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TitleCharacteristics of large terrestrial impact structures as revealed by remote sensing studies
AuthorGarvin, J B; Schnetzler, C C; Grieve, R A F
SourceTerrestrial Impact Craters and Craterform Structures With a Special Focus On Fennoscandia; by Pesonen, L J (ed.); Henkel, H (ed.); Tectonophysics vol. 216, 1992 p. 45-62,
Alt SeriesGeological Survey of Canada, Contribution Series 13589
PublisherElsevier BV
Mediapaper; on-line; digital
File formatpdf
AreaVenus; Arizona; United States of America; Kazakhstan; Russian Federation; Ghana
Subjectsgeophysics; extraterrestrial geology; craters; remote sensing; satellite imagery; landsat imagery; analytical methods; Meteor Crater, Arizona; Bosumtwi Impact Crater, Ghana; Zhamanshin Impact Structure, Kazakhstan; Popigai Impact Structure; Klenova Impact Structure, Venus; Quaternary; Tertiary
Illustrationssatellite images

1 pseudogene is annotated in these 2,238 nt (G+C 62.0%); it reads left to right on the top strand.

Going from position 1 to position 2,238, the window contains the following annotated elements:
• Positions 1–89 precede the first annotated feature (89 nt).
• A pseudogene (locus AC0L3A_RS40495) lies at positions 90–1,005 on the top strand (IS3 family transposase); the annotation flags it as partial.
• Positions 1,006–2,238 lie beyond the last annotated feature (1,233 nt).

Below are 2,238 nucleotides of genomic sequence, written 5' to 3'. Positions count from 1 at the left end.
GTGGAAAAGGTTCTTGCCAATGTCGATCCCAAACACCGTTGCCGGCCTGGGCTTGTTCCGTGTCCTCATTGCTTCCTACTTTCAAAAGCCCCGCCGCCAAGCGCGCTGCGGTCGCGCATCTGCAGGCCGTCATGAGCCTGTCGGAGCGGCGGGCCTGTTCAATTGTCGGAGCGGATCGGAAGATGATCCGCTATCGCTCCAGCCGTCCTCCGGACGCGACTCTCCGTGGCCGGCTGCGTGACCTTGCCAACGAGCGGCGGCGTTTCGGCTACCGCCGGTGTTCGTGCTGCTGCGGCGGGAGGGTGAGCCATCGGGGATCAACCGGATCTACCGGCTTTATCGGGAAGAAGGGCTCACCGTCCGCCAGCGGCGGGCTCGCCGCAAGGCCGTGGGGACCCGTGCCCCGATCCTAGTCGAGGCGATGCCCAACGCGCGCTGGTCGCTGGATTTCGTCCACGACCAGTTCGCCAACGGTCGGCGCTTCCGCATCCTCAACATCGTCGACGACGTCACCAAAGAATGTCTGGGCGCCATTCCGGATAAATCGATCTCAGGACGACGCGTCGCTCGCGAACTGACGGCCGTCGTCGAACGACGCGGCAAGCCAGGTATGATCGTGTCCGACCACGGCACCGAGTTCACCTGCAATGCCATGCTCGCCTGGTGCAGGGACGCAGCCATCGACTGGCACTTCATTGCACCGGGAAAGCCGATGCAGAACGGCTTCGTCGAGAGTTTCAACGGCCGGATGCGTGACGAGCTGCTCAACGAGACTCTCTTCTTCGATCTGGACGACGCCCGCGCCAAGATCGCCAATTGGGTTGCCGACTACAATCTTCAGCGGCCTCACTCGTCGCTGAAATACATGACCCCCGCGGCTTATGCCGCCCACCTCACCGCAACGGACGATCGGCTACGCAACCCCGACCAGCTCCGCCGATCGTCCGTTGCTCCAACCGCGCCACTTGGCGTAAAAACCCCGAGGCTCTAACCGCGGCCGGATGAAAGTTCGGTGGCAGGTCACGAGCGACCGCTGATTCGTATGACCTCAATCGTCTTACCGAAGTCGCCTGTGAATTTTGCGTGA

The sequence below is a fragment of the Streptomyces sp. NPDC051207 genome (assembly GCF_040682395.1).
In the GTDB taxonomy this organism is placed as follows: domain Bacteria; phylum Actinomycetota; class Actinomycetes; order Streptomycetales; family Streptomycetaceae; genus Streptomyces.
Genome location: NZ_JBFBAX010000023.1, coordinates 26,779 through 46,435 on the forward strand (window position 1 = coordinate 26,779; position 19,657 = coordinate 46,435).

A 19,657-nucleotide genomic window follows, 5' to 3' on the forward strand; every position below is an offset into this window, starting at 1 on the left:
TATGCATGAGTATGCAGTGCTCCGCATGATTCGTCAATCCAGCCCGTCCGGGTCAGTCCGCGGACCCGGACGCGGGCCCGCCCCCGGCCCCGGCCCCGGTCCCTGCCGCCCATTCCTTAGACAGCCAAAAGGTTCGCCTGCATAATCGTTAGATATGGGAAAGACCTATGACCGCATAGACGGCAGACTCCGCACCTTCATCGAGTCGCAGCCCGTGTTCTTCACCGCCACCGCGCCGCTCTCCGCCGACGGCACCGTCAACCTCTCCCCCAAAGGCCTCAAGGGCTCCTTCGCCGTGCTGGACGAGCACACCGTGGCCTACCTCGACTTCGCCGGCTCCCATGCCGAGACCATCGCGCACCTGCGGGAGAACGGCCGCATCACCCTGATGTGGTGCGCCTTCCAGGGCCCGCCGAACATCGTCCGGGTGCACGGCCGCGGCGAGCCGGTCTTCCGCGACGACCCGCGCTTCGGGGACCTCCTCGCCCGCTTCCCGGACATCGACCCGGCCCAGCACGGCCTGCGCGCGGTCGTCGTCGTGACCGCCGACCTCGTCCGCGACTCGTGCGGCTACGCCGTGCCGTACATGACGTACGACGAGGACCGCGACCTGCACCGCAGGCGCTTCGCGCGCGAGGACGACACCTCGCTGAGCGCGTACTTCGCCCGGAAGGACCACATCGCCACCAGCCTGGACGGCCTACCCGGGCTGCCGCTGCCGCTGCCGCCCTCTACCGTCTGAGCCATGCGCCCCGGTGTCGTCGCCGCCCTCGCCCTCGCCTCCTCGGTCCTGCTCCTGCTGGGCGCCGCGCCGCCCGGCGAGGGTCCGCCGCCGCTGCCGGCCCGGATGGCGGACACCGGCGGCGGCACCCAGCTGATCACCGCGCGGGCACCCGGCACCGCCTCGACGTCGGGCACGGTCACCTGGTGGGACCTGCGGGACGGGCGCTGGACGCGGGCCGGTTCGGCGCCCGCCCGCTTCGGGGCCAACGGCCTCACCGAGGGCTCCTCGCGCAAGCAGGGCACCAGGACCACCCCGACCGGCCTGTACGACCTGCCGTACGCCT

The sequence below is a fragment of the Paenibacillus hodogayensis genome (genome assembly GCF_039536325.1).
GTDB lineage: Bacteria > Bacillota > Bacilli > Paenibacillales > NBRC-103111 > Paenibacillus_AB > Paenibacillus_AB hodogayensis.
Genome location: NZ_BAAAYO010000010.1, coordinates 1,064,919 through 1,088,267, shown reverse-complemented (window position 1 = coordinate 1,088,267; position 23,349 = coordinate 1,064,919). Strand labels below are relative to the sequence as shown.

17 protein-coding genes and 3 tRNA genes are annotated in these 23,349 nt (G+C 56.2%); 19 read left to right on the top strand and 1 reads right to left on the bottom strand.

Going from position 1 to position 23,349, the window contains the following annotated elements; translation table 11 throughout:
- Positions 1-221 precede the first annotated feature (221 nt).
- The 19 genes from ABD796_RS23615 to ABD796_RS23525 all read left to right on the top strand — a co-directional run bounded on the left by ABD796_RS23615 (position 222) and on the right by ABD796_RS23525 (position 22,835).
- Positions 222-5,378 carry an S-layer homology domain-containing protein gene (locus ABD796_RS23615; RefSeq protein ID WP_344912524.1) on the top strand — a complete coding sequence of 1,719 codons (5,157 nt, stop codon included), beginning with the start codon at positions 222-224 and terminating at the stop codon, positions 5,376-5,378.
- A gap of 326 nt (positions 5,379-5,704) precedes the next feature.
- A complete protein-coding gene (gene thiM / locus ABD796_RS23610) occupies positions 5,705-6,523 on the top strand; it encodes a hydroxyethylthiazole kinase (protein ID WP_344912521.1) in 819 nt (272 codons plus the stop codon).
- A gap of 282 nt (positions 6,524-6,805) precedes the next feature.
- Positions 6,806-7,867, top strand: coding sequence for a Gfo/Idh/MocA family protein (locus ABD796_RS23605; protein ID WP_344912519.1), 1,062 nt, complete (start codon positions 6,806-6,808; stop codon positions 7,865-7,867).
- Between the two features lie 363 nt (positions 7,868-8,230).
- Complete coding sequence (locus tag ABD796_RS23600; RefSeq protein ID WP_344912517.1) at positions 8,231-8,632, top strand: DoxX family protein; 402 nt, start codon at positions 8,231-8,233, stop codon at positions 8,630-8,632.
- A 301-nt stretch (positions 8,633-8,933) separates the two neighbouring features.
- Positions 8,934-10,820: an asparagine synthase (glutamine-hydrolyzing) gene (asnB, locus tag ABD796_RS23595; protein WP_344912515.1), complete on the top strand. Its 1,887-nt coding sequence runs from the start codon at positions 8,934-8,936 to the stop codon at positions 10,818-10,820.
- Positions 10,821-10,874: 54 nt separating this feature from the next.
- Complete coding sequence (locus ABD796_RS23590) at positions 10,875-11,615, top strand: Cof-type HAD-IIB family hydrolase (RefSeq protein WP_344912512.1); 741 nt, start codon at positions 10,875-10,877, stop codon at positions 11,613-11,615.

AbstractRemote sensing data sets of a spectrum of impact structures on Earth have been analyzed in an effort to determine if such structures have identifiable signatures which could be used as an aid in searching broad areas for the "missing craters" predicted by current estimates of the cratering flux. Meteor Crater, Arizona has been used as a "control" site, due to the extensive data available for this feature. Laboratory thermal infrared reflectance spectra of shocked sandstones indicate that shock processes alter the appearance of fundamental absorption features enough to permit such effects to be observed in airborne thermal infrared imagery collected with the NASA TIMS instrument. Analysis of this Tims imagery suggests that shocked and displaced target rocks can be readily identified. Aircraft multi-frequency imaging radar data collected with the NASA/JPL SAR polarimeter clearly reveals the textural pattern of the preserved components of the ejecta blanket. SPOT multi-spectral imagery of Bosumtwi, Ghana, illustrates the difficulties associated with remote sensing in highly vegetated terrains. Nevertheless, the imagery reveals the subtle expression of an outer tectonic ring at the crater, and may be sensitive to geobotanical variations associated with impact-related suevite deposits. In contrast, the Zhamanshin impact feature on the arid, sedimentary plains of Kazakhstan is ideal for multi-spectral remote sensing, although much of the expected morphologic expression of the complex crater is missing or subdued. Virtually all of the field-mapped impact-related deposits display a unique spectral pattern in decorrelated Landsat Thematic Mapper imagery. The extensive deposits of allogenic breccias, which cap the hills defining the inner ring of the crater, are very distinctive, as are certain of the impact glass deposits. A second, or outer, ring at 13-13.5 km is apparent in the decorrelated principal component TM imagery. The suggestion is that spectral disruption patterns for large, multi-ring impact features in arid settings should be identifiable from orbit. By examining a pristine 144 km diameter multi-ring impact feature on the Venus rolling plains, an impression of the original morphology of a continental impact crater of the magnitude of the Cretaceous-Tertiary (K/T) boundary impact structure can be deduced. The 35 Ma Popigai structure is the only known 100 km class impact crater on Earth approximately equal in age or younger than the K/T event, and its morphology is poorly expressed in single-band Landsat imagery. Thus, spectral anomalies associated with key impact deposits, such as allogenic breccias, suevite, melt, and glasses may have to form the basis for identifying candidate K/T impact sites in the absence of preserved morphologic elements of the crater. It is apparent that remote sensing is not a panacea for the discovery and validation of new impact craters, but it can contribute by serving as a pathfinder both for the identification of promising structures and the possible locations of key deposits for detailed fieldwork and sampling.

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